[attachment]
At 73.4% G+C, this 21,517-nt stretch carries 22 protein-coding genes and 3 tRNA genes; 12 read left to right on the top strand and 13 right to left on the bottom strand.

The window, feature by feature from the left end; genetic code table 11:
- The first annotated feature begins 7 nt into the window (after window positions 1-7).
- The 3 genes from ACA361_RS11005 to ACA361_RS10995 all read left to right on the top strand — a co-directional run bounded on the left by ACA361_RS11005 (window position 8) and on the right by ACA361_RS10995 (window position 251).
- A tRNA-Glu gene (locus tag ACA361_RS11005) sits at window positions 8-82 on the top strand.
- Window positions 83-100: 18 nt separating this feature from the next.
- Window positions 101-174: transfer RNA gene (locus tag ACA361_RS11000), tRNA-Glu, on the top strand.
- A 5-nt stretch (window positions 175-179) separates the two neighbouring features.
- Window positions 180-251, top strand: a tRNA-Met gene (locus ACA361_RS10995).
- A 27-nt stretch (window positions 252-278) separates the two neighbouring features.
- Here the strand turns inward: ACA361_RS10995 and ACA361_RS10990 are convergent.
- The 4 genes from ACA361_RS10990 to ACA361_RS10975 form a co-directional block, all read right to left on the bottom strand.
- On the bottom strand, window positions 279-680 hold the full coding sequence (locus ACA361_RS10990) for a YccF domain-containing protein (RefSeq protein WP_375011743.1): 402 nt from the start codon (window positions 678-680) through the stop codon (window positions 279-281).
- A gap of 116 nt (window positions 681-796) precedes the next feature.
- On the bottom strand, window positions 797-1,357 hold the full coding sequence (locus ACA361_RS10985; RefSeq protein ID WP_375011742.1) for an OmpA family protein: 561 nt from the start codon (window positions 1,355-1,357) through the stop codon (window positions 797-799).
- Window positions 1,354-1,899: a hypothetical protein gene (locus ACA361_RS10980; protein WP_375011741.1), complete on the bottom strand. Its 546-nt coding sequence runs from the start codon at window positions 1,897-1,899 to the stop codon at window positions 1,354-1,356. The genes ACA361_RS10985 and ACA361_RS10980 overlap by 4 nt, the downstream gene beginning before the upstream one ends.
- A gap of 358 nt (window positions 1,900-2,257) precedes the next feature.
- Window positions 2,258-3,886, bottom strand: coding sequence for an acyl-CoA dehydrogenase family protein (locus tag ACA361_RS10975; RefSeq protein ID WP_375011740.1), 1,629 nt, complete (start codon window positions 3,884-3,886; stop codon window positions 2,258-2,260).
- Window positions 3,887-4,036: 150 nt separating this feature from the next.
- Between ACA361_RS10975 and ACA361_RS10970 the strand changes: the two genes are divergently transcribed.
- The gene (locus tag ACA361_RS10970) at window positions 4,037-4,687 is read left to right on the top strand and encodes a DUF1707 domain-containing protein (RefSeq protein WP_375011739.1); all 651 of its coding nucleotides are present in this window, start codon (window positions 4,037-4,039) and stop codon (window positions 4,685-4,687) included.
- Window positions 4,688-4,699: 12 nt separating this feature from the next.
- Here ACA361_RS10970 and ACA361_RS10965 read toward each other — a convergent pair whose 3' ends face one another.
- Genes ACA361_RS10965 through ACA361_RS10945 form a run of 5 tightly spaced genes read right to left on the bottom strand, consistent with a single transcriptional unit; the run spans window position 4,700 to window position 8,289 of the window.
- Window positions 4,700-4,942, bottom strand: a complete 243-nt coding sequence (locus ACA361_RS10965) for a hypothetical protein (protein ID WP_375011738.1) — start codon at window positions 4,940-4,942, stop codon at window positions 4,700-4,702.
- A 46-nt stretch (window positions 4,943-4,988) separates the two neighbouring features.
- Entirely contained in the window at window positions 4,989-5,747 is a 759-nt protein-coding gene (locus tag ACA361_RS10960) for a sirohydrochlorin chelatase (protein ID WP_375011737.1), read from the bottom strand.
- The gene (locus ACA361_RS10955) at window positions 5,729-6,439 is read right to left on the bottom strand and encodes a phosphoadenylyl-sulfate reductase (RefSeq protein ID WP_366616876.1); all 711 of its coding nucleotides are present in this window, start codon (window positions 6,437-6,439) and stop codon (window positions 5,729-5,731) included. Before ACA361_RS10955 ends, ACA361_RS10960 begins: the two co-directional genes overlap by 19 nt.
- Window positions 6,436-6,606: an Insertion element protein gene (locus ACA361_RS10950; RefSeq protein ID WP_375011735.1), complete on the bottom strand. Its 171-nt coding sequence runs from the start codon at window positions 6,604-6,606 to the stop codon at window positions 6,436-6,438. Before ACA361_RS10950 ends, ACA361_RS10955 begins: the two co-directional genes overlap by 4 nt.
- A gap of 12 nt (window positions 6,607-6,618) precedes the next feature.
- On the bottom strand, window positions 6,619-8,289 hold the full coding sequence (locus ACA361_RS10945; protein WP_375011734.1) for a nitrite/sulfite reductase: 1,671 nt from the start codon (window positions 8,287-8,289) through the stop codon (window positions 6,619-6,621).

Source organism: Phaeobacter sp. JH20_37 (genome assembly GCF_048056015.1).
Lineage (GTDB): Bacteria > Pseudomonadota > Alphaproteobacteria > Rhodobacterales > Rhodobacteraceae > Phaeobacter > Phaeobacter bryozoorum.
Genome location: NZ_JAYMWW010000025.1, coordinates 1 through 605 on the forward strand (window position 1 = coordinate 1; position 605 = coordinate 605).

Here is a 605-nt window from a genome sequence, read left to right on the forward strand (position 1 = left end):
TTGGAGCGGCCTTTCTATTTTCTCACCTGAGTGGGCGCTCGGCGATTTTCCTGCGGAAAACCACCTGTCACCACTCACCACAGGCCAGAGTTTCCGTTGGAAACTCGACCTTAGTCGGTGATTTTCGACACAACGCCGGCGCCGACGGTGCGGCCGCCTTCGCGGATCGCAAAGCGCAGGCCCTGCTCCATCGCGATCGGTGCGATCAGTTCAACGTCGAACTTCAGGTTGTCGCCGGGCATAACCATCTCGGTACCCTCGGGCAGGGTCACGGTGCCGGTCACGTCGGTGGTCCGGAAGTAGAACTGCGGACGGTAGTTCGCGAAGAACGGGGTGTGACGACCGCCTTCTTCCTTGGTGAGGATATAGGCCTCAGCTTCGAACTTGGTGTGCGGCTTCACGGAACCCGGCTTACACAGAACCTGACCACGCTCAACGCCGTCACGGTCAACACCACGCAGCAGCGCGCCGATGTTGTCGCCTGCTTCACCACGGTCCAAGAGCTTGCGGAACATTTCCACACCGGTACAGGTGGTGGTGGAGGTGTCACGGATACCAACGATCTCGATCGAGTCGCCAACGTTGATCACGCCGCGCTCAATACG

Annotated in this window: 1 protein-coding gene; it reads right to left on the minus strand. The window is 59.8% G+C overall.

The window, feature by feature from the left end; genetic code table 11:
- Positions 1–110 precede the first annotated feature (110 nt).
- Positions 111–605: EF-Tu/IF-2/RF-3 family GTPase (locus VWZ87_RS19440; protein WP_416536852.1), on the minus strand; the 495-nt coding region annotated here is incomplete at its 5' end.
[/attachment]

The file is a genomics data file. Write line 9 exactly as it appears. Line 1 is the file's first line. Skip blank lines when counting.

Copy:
- Window positions 180-251, top strand: a tRNA-Met gene (locus ACA361_RS10995).